The study, “Enhancing Client/Agency Relations 2015,” reveals that there is “significant dissatisfaction about the quality of the briefing process and compensation agreements” between advertisers and their agencies and recommends some simple steps for improving it.
Most significantly, the study reveals a pronounced disconnect between the views of advertisers and agencies about the process. While a majority (58%) of advertisers surveyed during the first quarter of 2015 said they provide “clear assignment briefs” to their agencies, less than half that number (27%) of agency executives who responded felt that way.
Asked whether the current client approval process works well, a majority (54%) of advertisers concurred, while 36% of agency execs agreed with that statement.
Not surprisingly, agency compensation was one of the most contentious issues revealed in the study: Only 40% of agency executives agreed it was fair, versus 72% of advertisers.
The findings come at a recent low period in agency/client relations, particularly on the subject of media compensation, because it follows an inflammatory disclosure during the ANA’s recent media conference by former Madison Avenue media exec turned whistleblower Jon Mandel, who alleged that undisclosed agency rebates and “kickbacks” from the media are far more pervasive and systemic than most clients are aware of. That disclosure is said to have caused some new tensions between the ANA and its agency counterpart association, the 4As, but the two organizations are believed to have begun working more closely to tackle the issue since then.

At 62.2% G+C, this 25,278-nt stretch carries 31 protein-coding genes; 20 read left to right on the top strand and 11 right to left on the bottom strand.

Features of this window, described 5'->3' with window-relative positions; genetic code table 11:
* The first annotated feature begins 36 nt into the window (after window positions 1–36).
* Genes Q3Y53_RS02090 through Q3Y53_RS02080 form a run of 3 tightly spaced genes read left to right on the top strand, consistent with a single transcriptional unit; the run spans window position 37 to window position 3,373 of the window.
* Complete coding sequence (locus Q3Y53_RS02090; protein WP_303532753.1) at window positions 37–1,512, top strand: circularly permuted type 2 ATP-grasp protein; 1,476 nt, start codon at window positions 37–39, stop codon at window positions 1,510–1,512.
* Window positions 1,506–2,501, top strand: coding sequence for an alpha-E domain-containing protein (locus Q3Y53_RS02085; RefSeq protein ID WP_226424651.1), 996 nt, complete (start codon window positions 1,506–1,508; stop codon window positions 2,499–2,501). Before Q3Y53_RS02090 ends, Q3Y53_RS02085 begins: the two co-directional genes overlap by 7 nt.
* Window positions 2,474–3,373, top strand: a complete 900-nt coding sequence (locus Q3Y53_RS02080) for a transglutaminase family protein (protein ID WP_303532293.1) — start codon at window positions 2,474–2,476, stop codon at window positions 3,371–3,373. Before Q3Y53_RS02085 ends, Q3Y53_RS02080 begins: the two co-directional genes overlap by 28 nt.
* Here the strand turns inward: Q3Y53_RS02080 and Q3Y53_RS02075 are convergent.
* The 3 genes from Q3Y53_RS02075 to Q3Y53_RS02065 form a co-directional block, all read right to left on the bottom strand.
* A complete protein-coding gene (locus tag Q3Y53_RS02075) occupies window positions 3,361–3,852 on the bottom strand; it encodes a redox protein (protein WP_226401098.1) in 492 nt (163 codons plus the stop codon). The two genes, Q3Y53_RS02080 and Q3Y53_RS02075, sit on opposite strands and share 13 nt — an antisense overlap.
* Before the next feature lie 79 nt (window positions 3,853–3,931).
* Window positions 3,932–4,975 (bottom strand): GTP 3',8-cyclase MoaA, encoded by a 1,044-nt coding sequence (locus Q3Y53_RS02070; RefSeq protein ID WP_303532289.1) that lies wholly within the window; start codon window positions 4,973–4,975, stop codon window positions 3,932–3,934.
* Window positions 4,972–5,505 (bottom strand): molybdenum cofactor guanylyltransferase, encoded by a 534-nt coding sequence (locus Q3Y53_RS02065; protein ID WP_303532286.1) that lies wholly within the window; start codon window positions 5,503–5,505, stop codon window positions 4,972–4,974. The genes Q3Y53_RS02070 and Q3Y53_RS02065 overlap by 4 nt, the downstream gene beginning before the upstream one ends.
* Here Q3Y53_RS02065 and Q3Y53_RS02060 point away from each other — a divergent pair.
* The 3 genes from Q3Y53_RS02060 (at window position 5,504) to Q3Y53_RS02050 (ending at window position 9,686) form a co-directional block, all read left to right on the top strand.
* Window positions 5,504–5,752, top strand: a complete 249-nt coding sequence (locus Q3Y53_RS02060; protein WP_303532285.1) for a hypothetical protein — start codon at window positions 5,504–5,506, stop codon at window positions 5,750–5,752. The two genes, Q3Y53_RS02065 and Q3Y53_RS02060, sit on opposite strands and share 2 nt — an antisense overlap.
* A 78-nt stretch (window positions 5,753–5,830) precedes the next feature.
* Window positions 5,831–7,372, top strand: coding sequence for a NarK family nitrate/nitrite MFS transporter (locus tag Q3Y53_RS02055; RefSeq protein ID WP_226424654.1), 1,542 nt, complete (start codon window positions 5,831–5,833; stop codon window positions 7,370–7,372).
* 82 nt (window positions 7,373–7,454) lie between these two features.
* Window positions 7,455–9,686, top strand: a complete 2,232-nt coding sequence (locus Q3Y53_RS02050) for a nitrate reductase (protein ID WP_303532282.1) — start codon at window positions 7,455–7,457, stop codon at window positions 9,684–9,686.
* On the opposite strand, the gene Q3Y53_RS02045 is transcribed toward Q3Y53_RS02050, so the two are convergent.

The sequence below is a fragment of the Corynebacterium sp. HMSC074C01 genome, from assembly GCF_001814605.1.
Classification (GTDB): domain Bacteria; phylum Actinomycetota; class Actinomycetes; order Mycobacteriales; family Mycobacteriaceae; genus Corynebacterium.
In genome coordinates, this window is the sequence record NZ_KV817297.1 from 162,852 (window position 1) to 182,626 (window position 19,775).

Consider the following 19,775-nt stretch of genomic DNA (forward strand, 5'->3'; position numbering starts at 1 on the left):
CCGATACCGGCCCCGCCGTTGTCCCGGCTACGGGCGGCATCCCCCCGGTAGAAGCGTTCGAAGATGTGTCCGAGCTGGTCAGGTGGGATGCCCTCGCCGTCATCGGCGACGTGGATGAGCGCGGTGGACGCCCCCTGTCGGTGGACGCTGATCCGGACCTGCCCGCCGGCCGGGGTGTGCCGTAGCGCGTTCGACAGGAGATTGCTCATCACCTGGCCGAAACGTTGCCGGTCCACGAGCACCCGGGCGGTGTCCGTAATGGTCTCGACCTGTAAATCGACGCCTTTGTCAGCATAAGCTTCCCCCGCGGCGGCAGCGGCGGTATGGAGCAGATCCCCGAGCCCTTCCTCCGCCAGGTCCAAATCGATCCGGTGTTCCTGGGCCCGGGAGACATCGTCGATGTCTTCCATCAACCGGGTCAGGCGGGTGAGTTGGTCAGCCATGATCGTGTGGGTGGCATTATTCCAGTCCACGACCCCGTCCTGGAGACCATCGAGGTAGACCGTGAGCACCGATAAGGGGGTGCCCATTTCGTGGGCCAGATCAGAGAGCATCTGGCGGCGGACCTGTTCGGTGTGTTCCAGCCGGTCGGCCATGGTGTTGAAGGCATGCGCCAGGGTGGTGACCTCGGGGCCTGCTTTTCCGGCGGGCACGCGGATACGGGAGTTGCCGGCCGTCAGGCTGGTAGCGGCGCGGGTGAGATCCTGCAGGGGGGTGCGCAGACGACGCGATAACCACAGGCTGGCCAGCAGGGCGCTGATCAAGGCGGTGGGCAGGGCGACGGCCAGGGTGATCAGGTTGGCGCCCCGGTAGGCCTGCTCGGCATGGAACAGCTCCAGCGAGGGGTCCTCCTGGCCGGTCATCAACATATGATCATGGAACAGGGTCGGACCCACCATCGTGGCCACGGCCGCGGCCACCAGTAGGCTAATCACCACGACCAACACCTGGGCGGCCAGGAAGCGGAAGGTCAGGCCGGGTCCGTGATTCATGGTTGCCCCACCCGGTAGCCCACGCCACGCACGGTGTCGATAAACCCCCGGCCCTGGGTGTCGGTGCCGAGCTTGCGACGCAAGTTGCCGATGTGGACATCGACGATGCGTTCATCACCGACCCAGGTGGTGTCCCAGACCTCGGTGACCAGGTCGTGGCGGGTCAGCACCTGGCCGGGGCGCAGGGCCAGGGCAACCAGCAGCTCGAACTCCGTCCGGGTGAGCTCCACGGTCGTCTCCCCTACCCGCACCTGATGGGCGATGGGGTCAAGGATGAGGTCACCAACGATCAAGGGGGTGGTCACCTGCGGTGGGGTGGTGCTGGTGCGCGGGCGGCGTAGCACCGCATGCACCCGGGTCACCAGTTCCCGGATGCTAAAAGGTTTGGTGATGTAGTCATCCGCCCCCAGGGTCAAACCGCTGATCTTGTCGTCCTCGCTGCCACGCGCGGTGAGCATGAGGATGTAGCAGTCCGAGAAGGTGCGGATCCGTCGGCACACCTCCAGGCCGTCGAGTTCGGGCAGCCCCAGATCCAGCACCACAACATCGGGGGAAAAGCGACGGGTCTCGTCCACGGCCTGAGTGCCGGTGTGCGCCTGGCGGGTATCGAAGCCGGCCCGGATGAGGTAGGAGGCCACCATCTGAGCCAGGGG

Other highlights from the new study include:
Clients and agencies are lukewarm on the value that procurement adds to client/agency relationships. Less than half of clients (47 percent) felt that procurement adds value, while only 10 percent of agencies agree.
Clients (54 percent) and agencies (47 percent) agree that in-house client resources are increasingly becoming a realistic option for clients.
Clients and agencies reported that agencies work well with other agencies, and 65% of clients concur versus a very robust 88% of agencies.
Agency talent remains an issue. Only 56% of clients believed that agencies have the right talent to meet client needs over the next two years. Agencies are slightly more bullish at 64%.
Despite their concerns the majority of both clients (87 percent), and agencies (86 percent) felt that the agency is a valued business partner that plays an important role in the client’s business strategy, and driving business results.
“There are disturbing legacy issues that continue to plague the partnership that have been further complicated by blossoming transparency concerns,” ANA President-CEO Bob Liodice said in a statement provided with the release of today’s executive summary, adding that the association is committed to “making tangible improvements and will be working in partnership with the 4As to actively address these issues.”